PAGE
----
One of the most prevalent arguments that right-wing, Ayn Rand-loving cons give against the “socialist” idea of a universal guaranteed income is that “poor people” will just blow it on drugs and alcohol or other frivolous things. They also like to claim that it will be a disincentive for people to seek meaningful employment. They cling to this antiquated, Calvinistic belief despite evidence to the contrary.

The City of Stockton, California, is proving them wrong.

This past February, Stockton, located 50 miles south of the state capital of Sacramento, began an 18-month long experiment in which 125 people have been given $500 a month – no strings attached. In accordance with a statement he made at the outset, current mayor Michael Tubbs has made public the first data from this “test run” of what he hopes will eventually become a statewide program. Here is what he has to say:

In this country we have an issue with associating people who are struggling economically and people of color with vices like drug use, alcohol use, gambling…it was important to illustrate folks aren’t using this money for things like that. They are using it for literal necessities.”

And indeed they have been. Based on tracking and responses to questionnaires, here is how participants have been spending their modest monthly $500 windfalls on the average (figures are approximate):

  • $200: food
  • $125: discount stores (most of which also sell groceries)
  • $60: utility bills
  • $45: gasoline and auto maintenance

The remaining $70 or so is generally spent on miscellaneous services, medical care and medicines, insurance, transportation, educational expenses, donations, and recreational activities.

About the participants:

  • 43% are employed full or part-time
  • 20% are disabled
  • 10% are stay-at-home caregivers (children or aged relatives)
  • 8% are retired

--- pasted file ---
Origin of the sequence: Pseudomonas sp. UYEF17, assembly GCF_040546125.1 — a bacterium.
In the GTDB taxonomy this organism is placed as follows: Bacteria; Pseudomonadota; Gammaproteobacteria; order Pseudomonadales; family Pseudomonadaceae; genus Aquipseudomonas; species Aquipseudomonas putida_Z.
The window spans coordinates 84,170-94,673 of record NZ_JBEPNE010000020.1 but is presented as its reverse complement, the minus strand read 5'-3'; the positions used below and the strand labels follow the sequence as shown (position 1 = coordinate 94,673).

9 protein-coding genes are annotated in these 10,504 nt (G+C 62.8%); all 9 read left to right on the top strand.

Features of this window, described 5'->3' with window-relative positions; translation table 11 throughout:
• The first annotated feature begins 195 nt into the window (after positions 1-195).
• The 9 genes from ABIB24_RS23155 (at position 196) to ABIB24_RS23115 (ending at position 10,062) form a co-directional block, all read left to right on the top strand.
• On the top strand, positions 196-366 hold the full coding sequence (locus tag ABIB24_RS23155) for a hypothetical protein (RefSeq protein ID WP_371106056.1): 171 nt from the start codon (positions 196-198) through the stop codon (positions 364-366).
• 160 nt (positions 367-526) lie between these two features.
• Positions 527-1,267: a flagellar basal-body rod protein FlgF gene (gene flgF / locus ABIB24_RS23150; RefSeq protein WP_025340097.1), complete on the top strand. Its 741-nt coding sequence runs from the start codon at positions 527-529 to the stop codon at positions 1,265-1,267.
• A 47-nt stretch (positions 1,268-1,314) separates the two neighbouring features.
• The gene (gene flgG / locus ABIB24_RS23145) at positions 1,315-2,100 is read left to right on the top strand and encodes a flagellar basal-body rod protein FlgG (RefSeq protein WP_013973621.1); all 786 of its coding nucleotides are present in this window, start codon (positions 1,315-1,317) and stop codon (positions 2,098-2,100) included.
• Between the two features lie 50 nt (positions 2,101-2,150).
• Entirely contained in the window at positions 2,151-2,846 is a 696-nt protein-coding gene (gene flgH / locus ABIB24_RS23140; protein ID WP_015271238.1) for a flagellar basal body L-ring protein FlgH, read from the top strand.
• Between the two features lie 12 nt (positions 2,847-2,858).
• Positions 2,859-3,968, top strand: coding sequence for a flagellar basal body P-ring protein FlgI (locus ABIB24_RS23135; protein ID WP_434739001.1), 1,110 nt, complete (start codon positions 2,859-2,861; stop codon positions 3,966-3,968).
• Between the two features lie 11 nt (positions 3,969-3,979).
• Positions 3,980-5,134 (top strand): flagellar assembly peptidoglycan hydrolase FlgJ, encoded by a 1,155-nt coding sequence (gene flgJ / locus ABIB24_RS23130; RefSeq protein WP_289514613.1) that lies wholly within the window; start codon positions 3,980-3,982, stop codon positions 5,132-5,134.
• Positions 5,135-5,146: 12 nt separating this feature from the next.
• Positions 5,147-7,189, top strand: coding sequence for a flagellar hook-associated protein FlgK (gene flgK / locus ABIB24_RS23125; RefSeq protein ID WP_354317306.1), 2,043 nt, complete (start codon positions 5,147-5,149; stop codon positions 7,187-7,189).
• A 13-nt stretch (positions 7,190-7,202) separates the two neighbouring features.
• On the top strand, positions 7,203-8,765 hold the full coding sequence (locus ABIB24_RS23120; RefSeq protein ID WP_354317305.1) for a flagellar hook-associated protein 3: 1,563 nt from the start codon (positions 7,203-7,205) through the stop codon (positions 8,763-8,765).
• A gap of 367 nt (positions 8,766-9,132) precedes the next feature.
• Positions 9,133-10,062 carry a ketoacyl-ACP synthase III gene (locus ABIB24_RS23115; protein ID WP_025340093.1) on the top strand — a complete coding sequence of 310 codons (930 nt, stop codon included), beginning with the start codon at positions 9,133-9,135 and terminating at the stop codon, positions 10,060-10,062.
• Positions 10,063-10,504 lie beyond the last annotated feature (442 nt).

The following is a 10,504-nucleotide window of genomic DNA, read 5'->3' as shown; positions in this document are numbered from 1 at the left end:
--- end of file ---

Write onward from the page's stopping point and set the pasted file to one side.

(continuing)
Only 2 percent of the participants surveyed are out of work and not actively seeking employment.

According to researchers who are overseeing the program, the final objective of the experiment is to learn how having that extra money impacts their physical, psychological and emotional health. Those who participated in a similar experiment in Finland reported feeling happier, less stressed and more trusting of government and social institutions. That program was discontinued after two years, but an assessment has yet to be released. Another “free money” experiment carried out in Canada four decades ago resulted in a significant reduction in the number of hospitalizations and the need for medical care, improved mental health and a lower dropout rate among high school students.

All other arguments aside, “free money” experiments such as these highlights an indisputable fact: investments in human services today save on costs down the road. The inherent stress of poverty can – and does – lead to serious medical problems and mental health issues that ultimately cost society billions of dollars. A universal guaranteed income could go a long way toward preventing those problems.

Unfortunately, the Stockton program is incredibly limited; 125 people out of a population of 311,000 and 18 months are not enough to provide a full picture of how such programs would play out on a statewide or national scale. So far, however, it is lending credence to an issue that has been gaining traction in recent years and is even supported by some members of the elite billionaires’ club, including Bill Gates and Mark Zuckerberg.

Regardless of how the Stockton experiment ultimately plays out, it is time to acknowledge the fact social programs are an investment – and endless cutbacks and austerity measures are a form of false economy that ends up costing far more in the long run.

K.J. McElrath is a former history and social studies teacher who has long maintained a keen interest in legal and social issues. In addition to writing for The Ring of Fire, he is the author of two published novels: Tamanous Cooley, a darkly comic environmental twist on Dante's Inferno, and The Missionary's Wife, a story of the conflict between human nature and fundamentalist religious dogma. When not engaged in journalistic or literary pursuits, K.J. works as an entertainer and film composer.